Concussions: Nothing to Take Lightly!

There are 4-5 million concussions reported every year and there has been a lot of press about concussions especially for football, boxing and martial arts. Unfortunately, there are many more concussions that go unreported for sports like soccer, gymnastics, skateboarding and baseball.

What is a concussion? It is a type of traumatic brain injury that is caused by a bump, blow or jolt to the head that can change the way your brain normally functions.

Signs and symptoms of a concussion include:
1. Physical—Includes headache, nausea and vomiting, balance issues, dizziness, visual problems, fatigue, sensitivity to light or noise, numbness or tingling and being dazed or stunned.
2. Cognitive– Mentally foggy, feeling slowed down, difficulty concentrating, recent memory deficit, confused about an event, answering questions slowly, repeating questions.
3. Emotional– Irritability, sadness, being more emotional, nervousness.
4. Sleep– Drowsiness, sleeping less or more than usual, trouble falling asleep.

Treatment usually involves the following:
1. Stop activity–If engaged in a sport, you must remain out of the game until cleared by a physician.
2. Seek medical treatment with the first signs or symptoms of a concussion.
3. Monitoring—Depending on severity, you may need to be hospitalized for observation. If less severe, 24 hour monitoring may be done at home. A responsible person needs to awaken the individual with a concussion every couple hours to assess for possible worsening of symptoms.
4. Rest—You must avoid physical exertion until you have no symptoms. Your mind also needs rest. You need to have no or limited thinking activities or concentration type activities like video games, TV, schoolwork, reading, texting or using the computer.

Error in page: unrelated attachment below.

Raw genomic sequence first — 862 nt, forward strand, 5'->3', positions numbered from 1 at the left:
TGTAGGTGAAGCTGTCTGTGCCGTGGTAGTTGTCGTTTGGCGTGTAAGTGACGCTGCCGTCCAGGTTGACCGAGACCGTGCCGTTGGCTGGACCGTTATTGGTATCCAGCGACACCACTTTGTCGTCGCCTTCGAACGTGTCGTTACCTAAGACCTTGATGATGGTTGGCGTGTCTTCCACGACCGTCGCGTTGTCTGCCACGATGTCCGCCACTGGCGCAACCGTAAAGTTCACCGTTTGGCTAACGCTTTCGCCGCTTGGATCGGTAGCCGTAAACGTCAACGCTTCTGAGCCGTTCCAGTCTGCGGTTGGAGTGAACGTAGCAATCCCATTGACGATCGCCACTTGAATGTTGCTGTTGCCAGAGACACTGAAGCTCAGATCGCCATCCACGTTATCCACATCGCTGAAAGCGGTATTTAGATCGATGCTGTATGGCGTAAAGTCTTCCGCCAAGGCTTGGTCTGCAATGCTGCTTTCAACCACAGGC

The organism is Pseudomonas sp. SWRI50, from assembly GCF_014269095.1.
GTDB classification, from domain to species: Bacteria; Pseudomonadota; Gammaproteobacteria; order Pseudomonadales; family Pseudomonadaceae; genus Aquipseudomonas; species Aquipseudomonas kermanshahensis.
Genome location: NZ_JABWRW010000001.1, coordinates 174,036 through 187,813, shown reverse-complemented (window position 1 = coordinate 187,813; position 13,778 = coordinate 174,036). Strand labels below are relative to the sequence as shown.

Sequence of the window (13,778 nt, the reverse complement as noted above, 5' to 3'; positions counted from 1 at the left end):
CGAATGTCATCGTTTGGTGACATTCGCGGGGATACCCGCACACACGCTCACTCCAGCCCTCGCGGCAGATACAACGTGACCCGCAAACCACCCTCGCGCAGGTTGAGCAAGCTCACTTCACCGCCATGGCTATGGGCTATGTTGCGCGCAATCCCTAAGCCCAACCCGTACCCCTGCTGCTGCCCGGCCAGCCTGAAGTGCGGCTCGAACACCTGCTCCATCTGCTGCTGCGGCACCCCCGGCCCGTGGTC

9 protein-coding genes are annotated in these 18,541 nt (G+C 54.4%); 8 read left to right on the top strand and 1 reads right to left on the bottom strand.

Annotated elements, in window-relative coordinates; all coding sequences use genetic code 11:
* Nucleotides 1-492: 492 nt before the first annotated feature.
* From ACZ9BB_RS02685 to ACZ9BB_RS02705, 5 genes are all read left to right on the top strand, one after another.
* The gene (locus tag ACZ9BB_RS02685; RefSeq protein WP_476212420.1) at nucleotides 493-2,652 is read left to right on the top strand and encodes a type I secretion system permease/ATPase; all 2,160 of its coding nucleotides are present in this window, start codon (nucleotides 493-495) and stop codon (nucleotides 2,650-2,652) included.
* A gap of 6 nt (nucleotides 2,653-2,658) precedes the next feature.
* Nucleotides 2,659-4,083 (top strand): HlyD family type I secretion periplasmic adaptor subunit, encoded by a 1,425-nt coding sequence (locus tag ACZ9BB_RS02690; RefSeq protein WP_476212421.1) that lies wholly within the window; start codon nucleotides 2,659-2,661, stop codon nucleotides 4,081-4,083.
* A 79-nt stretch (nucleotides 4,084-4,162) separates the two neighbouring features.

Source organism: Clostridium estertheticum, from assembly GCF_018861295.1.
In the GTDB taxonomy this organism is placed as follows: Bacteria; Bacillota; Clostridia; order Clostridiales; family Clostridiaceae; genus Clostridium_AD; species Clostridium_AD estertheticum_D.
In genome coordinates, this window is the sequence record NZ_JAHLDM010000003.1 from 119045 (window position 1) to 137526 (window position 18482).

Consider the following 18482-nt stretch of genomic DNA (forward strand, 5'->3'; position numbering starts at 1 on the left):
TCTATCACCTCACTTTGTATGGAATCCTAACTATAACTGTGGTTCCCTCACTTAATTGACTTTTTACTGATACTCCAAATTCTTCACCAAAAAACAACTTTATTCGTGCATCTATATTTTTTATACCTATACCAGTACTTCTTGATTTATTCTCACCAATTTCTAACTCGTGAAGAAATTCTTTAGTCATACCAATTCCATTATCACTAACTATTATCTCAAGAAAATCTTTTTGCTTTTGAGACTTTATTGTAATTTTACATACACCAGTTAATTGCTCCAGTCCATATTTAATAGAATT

5. Shortened school or work day—You need to take frequent breaks. Children need less homework.
6. Pain relievers—Tylenol is best. You should avoid Ibuprofen and aspirin as these could cause bleeding.
7. Gradual increase in activities–As symptoms decrease, you can increase physical non-contact activity and thinking activities.
8. No return to contact activities until cleared.

Ways to prevent concussions:
1. Seat belts—Everyone should always wear a seatbelt to reduce the risk of a concussion if involved in an accident.
2. Helmets—If there is a helmet made for your activity, buy and wear it.
3. Home safety—Be sure you have adequate lighting, clean up spills, use salt on ice or snow, block stairs with young children and older adults and cover window wells.
4. Exercise– improves leg muscle strength & balance.
5. Education on when to seek medical treatment. This includes parents, coaches and teachers. A baseline assessment may be done for athletes prior to participation in sports for comparison purposes.


This post is intended to provide you with information to better understand your overall health. Always consult with a qualified physician for diagnosis.

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